Wow! An empty parking spot right in front of the restaurant where I'm meeting a friend for lunch. This only happens in the movies.
In the movies, the hero's car pulls up in front of a Manhattan restaurant, office building or brownstone, and there's always an empty spot right where he needs it. And not just any empty spot, but a long, luxurious one that's so big, he doesn't even have to parallel park. He just glides in nose-first and then jumps out of the car without even locking it.
The reality is that there are no empty parking spots like this in Manhattan. Or anywhere else, for that matter. Even in a shopping mall, people will cruise around for ten minutes trying to find a spot that is closer to the entrance than a 10-minute walk. I can count the times in my life where I have found an empty parking spot near my destination on the fingers of one hand -- and this was one of them. Talk about luck!
No gliding nose-first into it like a movie star, I had to parallel park, but even if I say so myself, it looked as if I knew what I was doing. This was entirely too easy. I looked around to see if I had strayed accidentally into a TV production. Maybe they were filming something here today and I had accidentally parked in a space reserved for the star of "It Came to Eat Our Teenage Brains" or something. But no, the street was empty -- probably because of the minus-5 windchill.
Hopping out of the car, I jauntily strode toward the restaurant entrance when I realized I was in a spot with a parking meter. It's been a long time since I was in the old downtown; I'd forgotten all about parking meters. Do cities still use those? They don't have them at the mall or at the doctor's office. The metal stanchions seem like something you'd find in a ghost town -- like a horse trough or a hitching post. This is how they still pay for things downtown? With parking meters? They still send someone out to collect quarters? Come on, it's 2017! Get with the times. If E-Z Pass can collect money from a moving car on the interstate, surely there must be a simple way to electronically collect money from a parked car.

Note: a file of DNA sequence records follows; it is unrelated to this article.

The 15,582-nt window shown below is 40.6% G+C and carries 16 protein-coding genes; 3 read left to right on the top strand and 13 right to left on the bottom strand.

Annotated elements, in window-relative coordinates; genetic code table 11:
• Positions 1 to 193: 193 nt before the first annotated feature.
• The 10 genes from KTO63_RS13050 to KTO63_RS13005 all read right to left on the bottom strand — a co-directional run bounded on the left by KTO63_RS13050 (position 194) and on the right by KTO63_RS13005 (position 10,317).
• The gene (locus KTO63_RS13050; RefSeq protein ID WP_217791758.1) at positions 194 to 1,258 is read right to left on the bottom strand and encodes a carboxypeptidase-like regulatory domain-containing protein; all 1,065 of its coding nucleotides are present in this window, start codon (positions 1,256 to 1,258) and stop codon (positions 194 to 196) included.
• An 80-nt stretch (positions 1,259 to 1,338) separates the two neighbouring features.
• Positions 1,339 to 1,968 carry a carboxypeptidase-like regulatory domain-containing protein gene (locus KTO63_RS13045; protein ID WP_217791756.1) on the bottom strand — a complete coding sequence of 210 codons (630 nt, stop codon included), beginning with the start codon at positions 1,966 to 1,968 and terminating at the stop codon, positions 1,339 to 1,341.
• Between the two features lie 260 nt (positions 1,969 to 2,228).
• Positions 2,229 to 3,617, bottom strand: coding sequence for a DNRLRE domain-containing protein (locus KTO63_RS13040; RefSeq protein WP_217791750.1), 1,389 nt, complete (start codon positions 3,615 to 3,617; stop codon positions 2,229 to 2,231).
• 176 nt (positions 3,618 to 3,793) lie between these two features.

The meter wants me to feed it a quarter for a half-hour. How long am I going to be? Better make it two quarters. I fished around in my pocket but couldn't find one quarter, much less two. Not in the car, not in my pants pocket. Not in my coat pocket. At home, I have jars of change. I empty my pockets into one every night. But on me, right now? Nothing.
Then I saw a note on the meter that said I could download an app on my smartphone and pay that way. Now we're talking. What could be easier?
As it turned out, a lot of things could have been easier. Knitting a cable-knit sweater with one hand tied behind my back would have been easier. Shoveling snow from my driveway with a teaspoon would have been easier. Teaching a cat to tango, remodeling a kitchen, watching an entire episode of "Keeping Up With the Kardashians" -- all would have been easier than standing out in the cold, waiting for the app to load on my phone. Then creating a username and password, signing into the app and answering three security questions -- "What was your mother's mother's mother's first name?" -- and then entering my credit card information, all so the app could charge me 50 cents for each quarter it digitally put in the meter.
The days of horse troughs and hitching posts are starting to look good, and I suddenly understood why it was so easy to park so close to this restaurant. It wasn't because they were filming a Western.
I will never put loose change in a jar again. It's all staying in my car from now on.